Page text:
II. EXAMPLE ARRANGEMENT OF A LIDAR DEVICE

Referring now to the Figures, FIG. 1 is a simplified block diagram of a LIDAR device 100, according to an example embodiment. As shown, the LIDAR device 100 includes a power supply arrangement 102, electronics 104, light source(s) 106, a transmitter 108, a first receiver 110, a second receiver 112, a rotating platform 114, actuator(s) 116, a stationary platform 118, a rotary link 120, and a housing 122. In other embodiments, the LIDAR device 100 may include more, fewer, or different components. Additionally, the components shown may be combined or divided in any number of ways.

Power supply arrangement 102 may be configured to supply power to various components of the LIDAR device 100. In particular, the power supply arrangement 102 may include or otherwise take the form of at least one power source disposed within the LIDAR device 100 and connected to various components of the LIDAR device 100 in any feasible manner, so as to supply power to those components. Additionally or alternatively, the power supply arrangement 102 may include or otherwise take the form of a power adapter or the like that is configured to receive power from one or more external power sources (e.g., from a power source arranged in a vehicle to which the LIDAR device 100 is coupled) and to supply that received power to various components of the LIDAR device 100 in any feasible manner. In either case, any type of power source may be used such as, for example, a battery.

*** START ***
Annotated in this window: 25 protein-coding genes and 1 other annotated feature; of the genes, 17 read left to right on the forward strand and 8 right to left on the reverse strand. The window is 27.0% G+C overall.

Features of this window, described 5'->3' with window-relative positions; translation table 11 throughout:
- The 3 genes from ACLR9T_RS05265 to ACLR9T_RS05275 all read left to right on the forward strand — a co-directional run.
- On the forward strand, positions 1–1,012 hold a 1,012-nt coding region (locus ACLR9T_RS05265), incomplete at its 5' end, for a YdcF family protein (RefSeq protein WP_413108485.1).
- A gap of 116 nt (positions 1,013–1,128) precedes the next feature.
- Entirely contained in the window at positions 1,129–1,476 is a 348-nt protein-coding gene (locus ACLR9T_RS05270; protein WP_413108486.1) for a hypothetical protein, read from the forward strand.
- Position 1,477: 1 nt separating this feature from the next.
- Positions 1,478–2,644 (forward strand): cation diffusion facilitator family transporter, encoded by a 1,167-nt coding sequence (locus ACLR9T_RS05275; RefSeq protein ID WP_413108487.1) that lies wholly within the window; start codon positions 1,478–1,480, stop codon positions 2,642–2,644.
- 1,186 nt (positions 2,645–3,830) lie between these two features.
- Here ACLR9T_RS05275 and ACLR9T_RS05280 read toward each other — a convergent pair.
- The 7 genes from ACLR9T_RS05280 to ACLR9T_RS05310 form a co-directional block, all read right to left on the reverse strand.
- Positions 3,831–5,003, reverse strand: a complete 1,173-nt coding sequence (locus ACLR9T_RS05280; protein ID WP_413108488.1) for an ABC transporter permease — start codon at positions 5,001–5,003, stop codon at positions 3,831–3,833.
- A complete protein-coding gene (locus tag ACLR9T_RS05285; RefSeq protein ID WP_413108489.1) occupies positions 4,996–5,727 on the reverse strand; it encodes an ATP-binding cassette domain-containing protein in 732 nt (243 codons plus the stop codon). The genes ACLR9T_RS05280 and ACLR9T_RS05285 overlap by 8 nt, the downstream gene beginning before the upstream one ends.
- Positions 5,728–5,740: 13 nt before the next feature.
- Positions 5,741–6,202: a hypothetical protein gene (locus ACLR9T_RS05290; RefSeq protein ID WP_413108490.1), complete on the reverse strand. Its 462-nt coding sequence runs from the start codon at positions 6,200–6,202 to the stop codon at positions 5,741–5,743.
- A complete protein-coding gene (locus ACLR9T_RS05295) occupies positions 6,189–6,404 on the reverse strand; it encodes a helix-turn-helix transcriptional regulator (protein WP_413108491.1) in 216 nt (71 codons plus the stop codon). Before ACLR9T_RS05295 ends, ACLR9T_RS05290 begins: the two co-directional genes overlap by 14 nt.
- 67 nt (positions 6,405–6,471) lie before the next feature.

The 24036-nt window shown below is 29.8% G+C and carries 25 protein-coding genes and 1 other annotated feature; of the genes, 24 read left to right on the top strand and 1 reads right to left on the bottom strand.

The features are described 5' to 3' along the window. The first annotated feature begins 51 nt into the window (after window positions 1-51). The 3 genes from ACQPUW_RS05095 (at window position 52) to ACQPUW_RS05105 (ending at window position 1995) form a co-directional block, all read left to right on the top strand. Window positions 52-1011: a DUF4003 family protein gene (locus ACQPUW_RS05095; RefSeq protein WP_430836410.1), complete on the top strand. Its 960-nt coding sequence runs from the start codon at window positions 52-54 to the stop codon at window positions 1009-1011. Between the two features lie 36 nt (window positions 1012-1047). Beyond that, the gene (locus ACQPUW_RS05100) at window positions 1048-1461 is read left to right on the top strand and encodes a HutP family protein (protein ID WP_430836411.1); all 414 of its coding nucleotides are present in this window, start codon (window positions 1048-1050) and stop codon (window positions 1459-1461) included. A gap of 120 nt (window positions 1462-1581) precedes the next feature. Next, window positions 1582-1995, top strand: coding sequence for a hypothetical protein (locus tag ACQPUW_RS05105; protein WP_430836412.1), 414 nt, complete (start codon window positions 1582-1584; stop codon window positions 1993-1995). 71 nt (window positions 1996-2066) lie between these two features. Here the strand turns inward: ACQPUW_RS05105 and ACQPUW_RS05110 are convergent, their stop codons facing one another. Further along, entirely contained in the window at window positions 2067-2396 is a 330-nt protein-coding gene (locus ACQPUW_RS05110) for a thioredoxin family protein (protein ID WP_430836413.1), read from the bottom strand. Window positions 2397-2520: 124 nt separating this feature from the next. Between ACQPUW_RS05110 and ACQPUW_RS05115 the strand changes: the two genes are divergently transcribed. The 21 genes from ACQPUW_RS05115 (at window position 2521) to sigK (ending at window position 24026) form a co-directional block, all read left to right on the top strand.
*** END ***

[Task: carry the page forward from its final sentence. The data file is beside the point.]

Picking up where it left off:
Electronics 104 may include one or more electronic components and/or systems each arranged to help facilitate certain respective operations of the LIDAR device 100. In practice, these electronics 104 may be disposed within the LIDAR device 100 in any feasible manner. For instance, at least some of the electronics 104 may be disposed within a central cavity region of the rotary link 120. Nonetheless, the electronics 104 may include various types of electronic components and/or systems.

For example, the electronics 104 may include various wirings used for transfer of control signals from a controller to various components of the LIDAR device 100 and/or for transfer of data from various components of the LIDAR device 100 to the controller. Generally, the data that the controller receives may include sensor data based on detections of light by the receivers 110-112, among other possibilities. Moreover, the control signals sent by the controller may operate various components of the LIDAR device 100, such as by controlling emission of light by the transmitter 106, controlling detection of light by the receivers 110-112, and/or controlling the actuator(s) 116 to rotate the rotating platform 112, among other possibilities.